Bangladesh plugged into China’s belt and road scheme, HSBC banker says
Xi Jinping’s infrastructure initiative will help power-starved South Asian nation fire up more manufacturing capacity
The “One Belt, One Road” initiative is often seen as a plan by Beijing to extend its geopolitical reach, but the infrastructure investments and trade opportunities involved can also benefit the poorest countries in the region, including Bangladesh.
The South Asian country is counting on China’s belt and road initiative to help it deal with a chronic shortage of electricity and expand its manufacturing economy, a Dhaka-based senior banker from HSBC said.
With a population of 156 million and per capita gross domestic product of US$1,500, Bangladesh is looking at the development possibilities offered by what has been called China’s Marshall Plan, to lift its people out of poverty.
Mahbub Ur Rahman, HSBC’s deputy CEO and head of commercial banking in Bangladesh, told the South China Morning Post in an interview that China’s infrastructure investment in Bangladesh would help it take advantage of its low labour costs and make more value-added products for export.
China’s role in strengthening Bangladesh’s infrastructure dates back to the 1980s, when it helped build the first Bangladesh-China Friendship Bridge, and seven more such bridges have followed since.
During Chinese President Xi Jinping’s visit to Bangladesh last October, the first of its kind in 30 years, he elevated the two countries’ partnership to the strategic level and committed to fully integrating Bangladesh into the belt and road initiative – the brainchild of Xi.
The belt and road plan involves China trying to export its industrial capacity and influence along the ancient Silk Road route in Eurasia and the maritime Silk Road through the Indian Ocean. More than 60 countries could ultimately be included in the scheme.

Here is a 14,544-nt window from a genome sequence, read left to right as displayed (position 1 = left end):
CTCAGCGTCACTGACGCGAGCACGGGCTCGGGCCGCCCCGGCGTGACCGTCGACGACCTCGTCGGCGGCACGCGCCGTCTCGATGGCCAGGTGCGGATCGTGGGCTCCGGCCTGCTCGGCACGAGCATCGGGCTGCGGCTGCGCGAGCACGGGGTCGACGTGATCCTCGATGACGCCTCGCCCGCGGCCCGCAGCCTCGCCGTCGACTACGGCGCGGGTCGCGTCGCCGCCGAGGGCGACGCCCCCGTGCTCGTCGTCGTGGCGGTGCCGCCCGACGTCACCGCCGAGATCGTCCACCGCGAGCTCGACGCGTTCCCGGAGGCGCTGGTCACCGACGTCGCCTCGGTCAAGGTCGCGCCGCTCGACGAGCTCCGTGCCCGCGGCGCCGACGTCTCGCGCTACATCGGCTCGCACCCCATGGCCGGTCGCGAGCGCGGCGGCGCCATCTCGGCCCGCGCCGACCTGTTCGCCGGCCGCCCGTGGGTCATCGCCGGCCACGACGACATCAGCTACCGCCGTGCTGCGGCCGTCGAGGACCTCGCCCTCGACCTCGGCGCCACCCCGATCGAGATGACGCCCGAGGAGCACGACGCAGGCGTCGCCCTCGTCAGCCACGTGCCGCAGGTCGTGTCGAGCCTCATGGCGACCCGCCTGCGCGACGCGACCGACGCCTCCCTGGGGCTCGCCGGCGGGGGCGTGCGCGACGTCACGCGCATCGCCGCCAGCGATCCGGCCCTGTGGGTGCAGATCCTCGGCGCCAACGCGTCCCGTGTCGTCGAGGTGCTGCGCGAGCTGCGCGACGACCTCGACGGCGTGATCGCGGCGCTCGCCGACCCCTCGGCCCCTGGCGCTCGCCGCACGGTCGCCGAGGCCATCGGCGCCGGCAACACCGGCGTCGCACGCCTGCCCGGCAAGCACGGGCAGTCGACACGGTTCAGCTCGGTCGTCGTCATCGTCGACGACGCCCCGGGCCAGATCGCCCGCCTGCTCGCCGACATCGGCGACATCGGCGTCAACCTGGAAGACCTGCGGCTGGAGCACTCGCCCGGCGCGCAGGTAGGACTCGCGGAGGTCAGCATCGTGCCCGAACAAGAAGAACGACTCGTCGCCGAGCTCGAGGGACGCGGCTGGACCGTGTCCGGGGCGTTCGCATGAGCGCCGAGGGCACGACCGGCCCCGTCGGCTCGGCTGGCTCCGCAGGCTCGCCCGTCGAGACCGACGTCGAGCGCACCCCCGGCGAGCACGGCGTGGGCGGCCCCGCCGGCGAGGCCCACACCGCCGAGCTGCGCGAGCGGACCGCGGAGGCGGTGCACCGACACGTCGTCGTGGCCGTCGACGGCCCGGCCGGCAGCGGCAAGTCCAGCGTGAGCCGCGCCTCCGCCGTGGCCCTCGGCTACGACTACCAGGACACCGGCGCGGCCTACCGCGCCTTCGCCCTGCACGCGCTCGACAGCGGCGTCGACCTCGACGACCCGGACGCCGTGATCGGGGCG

According to HSBC estimates, China will invest about US$23 billion in at least 28 projects in key areas from power plants and roads to bridges and railways in next five years.
“It’s a transition from trading partner to infrastructure partner, and that will make the trading partnership even stronger,” Rahman said of Bangladesh’s participation in the belt and road plan.
Since 2005, China has overtaken India to be Bangladesh’s largest trading partner, with about 22 per cent of Bangladeshi imports coming from China. Last year, the value of China’s trade with Bangladesh stood at about US$15 billion, according to Beijing’s customs data.
China has supplied equipment that has allowed manufacturers in Bangladesh to cut costs and add value to their finished products, according to Rahman. But he said basing an economy on manufacturing requires infrastructure, particularly a reliable electrical grid.
About half of Bangladesh’s population doesn’t have access to electricity, according to a report from China’s embassy in the country. The government in Dhaka has therefore decided to double its electricity generating capacity to 24,000 megawatts by 2021.
As one of the largest foreign banks in Bangladesh, HSBC has so far provided more than US$1.1 billion in loans to finance four power plants in the country. Chinese companies have invested in three of these projects.
One of them is the Shahjibazar power plant, with a generating capacity of 300MW. It is a joint venture between Guangdong Power Engineering Corporation and Guangdong Electric Power Design Institute, with financing of US$280 million.
Another is a 100MW oil-fired plant in Chapainawabganj in northwestern Bangladesh, with financing of about US$109 million, that was built by Hubei Electric Engineering Corporation, a state-owned company under Power China.
And last year, HSBC provided US$333 million in financing to re-power Unit 3 of the Ghorasal plant in central Bangladesh, involving a consortium of China National Machinery and Equipment Import and Export Corporation and General Electric.
China still has a hefty trade surplus with Bangladesh and remains the world’s largest apparel exporter. But as Bangladesh’s infrastructure improves and more Chinese companies head to the country to take advantage of low labour costs and favourable tax policies from local governments, it is looking to export more finished products to China.
Looking to the future of Bangladesh’s role in China’s belt and road strategy, Rahman said it was too soon to tell. “It’s not about what it is today, it’s about what it can become tomorrow.”